Latest‐Late Fertility? Decline and Resurgence of Late Parenthood Across the Low‐Fertility Countries

Eva Beaujouan

Publication: Scientific journalJournal articlepeer-review

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After decades of fertility postponement, we investigate recent changes in late parenthood
across low-fertility countries in the light of observations from the past. We use
long series of age-specific fertility rates from the Human Fertility Database (1950–
2016) for women, and new data covering the period 1990–2016 for men. In 1950,
the contribution of births at age 40 and over to female fertility rates ranged from
2.5 to 9 percent, but then fell sharply until the 1980s. From the 1990s, however, the
prevalence of late first births increased rapidly, especially so in countries where it was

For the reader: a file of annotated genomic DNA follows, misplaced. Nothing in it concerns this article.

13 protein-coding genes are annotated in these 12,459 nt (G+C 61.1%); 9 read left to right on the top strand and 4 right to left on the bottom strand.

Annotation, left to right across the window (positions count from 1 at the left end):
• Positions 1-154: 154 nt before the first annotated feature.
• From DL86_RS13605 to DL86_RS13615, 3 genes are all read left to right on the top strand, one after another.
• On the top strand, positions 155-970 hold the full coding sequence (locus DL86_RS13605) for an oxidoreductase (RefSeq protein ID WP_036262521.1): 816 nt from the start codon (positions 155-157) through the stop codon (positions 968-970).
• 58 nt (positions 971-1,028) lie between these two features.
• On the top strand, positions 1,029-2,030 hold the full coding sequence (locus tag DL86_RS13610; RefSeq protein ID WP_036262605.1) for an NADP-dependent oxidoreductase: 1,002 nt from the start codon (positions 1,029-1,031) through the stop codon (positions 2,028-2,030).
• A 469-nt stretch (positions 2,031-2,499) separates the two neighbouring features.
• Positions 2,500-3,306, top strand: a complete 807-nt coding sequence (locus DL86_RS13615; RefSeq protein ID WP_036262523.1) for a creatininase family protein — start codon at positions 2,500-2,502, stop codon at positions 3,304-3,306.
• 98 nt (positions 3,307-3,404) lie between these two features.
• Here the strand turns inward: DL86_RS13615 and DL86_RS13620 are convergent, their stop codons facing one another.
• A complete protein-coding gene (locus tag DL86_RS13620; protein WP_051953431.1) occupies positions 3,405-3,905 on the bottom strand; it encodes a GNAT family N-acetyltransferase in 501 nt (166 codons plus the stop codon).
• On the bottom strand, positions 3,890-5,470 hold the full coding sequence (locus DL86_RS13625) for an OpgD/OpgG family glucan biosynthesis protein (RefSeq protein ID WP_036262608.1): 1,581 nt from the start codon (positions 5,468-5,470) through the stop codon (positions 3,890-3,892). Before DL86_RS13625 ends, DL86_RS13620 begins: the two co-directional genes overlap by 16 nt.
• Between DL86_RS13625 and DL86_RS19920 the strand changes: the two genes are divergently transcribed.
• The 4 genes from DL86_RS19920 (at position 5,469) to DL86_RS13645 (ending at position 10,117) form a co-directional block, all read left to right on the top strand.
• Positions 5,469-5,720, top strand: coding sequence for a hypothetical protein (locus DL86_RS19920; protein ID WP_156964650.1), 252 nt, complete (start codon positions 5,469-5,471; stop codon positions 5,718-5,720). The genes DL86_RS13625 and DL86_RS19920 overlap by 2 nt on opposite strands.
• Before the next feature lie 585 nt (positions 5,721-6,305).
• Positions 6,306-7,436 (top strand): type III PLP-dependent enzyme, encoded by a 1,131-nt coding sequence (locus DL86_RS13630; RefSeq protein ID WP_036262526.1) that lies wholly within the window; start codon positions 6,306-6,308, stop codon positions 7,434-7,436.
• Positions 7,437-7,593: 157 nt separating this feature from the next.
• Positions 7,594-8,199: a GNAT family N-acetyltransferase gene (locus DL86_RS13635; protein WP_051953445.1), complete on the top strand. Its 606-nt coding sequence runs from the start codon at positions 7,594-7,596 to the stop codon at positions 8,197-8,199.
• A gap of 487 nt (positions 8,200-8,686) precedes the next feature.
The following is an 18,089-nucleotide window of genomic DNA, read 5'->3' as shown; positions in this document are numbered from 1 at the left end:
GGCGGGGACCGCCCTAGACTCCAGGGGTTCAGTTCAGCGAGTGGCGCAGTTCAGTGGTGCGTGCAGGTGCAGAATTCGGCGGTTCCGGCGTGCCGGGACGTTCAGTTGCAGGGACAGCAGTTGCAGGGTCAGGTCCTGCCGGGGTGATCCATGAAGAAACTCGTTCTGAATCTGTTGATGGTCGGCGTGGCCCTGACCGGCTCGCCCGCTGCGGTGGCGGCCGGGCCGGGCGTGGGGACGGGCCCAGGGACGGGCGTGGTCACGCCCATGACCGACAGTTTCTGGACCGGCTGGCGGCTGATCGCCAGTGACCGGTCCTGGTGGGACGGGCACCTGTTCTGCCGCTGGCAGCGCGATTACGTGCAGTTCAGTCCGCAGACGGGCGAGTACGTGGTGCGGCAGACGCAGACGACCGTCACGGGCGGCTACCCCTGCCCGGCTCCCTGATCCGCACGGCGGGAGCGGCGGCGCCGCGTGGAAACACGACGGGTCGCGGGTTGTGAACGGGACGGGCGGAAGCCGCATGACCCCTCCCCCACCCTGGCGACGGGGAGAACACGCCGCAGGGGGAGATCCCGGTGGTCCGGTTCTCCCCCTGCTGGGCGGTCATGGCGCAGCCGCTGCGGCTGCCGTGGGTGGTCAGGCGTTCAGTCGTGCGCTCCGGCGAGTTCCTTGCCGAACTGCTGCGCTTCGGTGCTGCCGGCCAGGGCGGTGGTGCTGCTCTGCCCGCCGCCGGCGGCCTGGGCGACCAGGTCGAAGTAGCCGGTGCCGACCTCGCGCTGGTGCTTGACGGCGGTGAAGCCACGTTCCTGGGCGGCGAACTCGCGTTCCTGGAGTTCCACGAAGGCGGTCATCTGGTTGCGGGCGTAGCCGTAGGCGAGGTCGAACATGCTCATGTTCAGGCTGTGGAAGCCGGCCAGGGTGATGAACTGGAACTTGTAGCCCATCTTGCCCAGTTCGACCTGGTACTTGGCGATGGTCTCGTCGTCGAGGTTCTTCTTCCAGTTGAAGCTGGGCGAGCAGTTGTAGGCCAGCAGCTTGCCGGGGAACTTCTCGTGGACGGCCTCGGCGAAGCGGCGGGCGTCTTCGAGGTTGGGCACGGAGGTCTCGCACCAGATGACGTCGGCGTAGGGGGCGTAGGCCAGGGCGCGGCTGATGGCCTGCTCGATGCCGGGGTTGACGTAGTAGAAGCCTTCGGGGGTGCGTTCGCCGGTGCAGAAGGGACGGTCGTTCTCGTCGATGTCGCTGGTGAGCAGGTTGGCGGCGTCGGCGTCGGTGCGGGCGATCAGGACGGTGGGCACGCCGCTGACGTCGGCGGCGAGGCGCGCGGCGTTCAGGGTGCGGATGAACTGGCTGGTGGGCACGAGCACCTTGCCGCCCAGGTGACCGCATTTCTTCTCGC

initially lowest. This has produced a late fertility rebound in the last two decades, occurring
much faster for women than for men. Comparisons between recent and past
extremely late (age 48+) fertility levels confirm that people are now challenging the
natural fertility barriers, particularly for a first child.
Original languageEnglish
Pages (from-to)219-247
JournalPopulation and Development Review
Issue number2
Publication statusPublished - 1 Jun 2020

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